The Pentagon fears that the 15,000 leaked documents about the war in Afghanistan that website WikiLeaks says it will soon post are "potentially even more damaging" than the more than 70,000 already published, said Pentagon spokesman Col. Dave Lapan.
The Pentagon does not know exactly what is in the new documents, but that officials "have looked at what we believe is the source of those documents, as well as the Task Force assessment of what's already out there," said Lapan. The Pentagon is still hopeful Wikileaks will not publish the documents and "are concerned the new release will cause even greater risk to the troops," he said.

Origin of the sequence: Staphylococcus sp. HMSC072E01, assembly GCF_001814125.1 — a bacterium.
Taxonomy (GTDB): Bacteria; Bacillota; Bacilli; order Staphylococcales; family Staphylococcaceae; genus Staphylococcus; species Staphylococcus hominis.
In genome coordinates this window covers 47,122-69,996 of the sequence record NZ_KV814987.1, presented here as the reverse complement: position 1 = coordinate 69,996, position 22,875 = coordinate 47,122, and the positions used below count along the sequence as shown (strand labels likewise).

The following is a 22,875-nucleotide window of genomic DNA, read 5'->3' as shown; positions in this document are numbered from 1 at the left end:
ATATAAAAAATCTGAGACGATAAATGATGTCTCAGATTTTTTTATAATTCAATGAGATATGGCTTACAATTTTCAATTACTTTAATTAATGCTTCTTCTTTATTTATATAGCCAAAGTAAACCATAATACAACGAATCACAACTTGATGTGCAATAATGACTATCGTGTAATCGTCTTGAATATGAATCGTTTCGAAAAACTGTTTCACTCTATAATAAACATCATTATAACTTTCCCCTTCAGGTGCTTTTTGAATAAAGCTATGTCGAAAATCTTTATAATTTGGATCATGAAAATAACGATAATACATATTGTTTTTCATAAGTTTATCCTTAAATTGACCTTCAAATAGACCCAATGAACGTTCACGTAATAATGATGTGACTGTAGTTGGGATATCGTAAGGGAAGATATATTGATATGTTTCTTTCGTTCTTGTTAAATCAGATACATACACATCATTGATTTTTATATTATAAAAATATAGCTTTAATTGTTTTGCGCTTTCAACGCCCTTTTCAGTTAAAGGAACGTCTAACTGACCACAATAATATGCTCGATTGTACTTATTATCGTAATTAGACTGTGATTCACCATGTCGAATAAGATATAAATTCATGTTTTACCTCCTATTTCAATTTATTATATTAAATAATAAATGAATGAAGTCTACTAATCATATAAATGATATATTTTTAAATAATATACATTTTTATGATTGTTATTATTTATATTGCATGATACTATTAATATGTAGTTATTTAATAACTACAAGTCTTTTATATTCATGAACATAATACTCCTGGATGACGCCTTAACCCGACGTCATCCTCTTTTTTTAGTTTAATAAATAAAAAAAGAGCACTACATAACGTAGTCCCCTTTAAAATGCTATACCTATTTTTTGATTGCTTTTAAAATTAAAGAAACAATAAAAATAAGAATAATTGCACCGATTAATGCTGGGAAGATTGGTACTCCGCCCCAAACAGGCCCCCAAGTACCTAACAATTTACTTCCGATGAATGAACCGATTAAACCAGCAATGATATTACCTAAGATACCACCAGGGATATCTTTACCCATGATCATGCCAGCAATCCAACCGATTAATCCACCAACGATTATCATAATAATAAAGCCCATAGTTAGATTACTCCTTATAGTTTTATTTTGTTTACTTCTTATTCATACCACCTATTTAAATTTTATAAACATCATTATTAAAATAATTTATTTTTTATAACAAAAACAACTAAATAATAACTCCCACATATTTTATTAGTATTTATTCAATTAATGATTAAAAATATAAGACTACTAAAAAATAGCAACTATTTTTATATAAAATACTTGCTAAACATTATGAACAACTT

WikiLeaks has said it intends to publish the additional 15,000 documents soon, but is reviewing them to edit out names. At a press conference in London, England, on Thursday, WikiLeaks' founder Julian Assange said the company was about halfway through reviewing the documents.
The site has come under criticism from humanitarian groups who warned that the release of documents naming civilians that work with international forces could endanger lives. Assange has been asked by those groups to further censure those documents already published in addition to being more careful in releasing documents going forward.
Meanwhile, the Pentagon is looking at ways to better protect information, said Lapan. There "have been no broad changes yet" in how the military allows access to classified material, said Lapan. But officials are looking at ways to better balance the need for information with the risk of security breach. "There's nothing concrete yet, but we're certainly looking at that."